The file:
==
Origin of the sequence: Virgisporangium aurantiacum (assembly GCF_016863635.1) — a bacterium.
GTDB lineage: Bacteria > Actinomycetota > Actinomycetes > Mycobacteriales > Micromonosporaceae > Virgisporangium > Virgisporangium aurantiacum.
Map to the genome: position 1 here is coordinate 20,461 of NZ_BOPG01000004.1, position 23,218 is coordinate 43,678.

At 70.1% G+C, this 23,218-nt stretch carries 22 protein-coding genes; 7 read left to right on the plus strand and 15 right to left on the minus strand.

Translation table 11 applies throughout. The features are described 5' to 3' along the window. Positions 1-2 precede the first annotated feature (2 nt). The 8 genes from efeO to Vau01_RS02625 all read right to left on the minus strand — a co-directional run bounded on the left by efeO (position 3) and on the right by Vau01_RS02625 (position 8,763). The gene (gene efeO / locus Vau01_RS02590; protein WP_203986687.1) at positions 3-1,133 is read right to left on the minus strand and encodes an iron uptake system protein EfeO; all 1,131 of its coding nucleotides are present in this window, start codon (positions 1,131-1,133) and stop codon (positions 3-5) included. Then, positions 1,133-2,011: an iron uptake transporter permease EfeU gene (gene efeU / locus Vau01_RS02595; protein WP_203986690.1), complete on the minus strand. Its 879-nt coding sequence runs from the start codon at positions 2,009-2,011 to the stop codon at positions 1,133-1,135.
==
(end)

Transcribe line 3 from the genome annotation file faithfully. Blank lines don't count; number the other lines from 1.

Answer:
Map to the genome: position 1 here is coordinate 20,461 of NZ_BOPG01000004.1, position 23,218 is coordinate 43,678.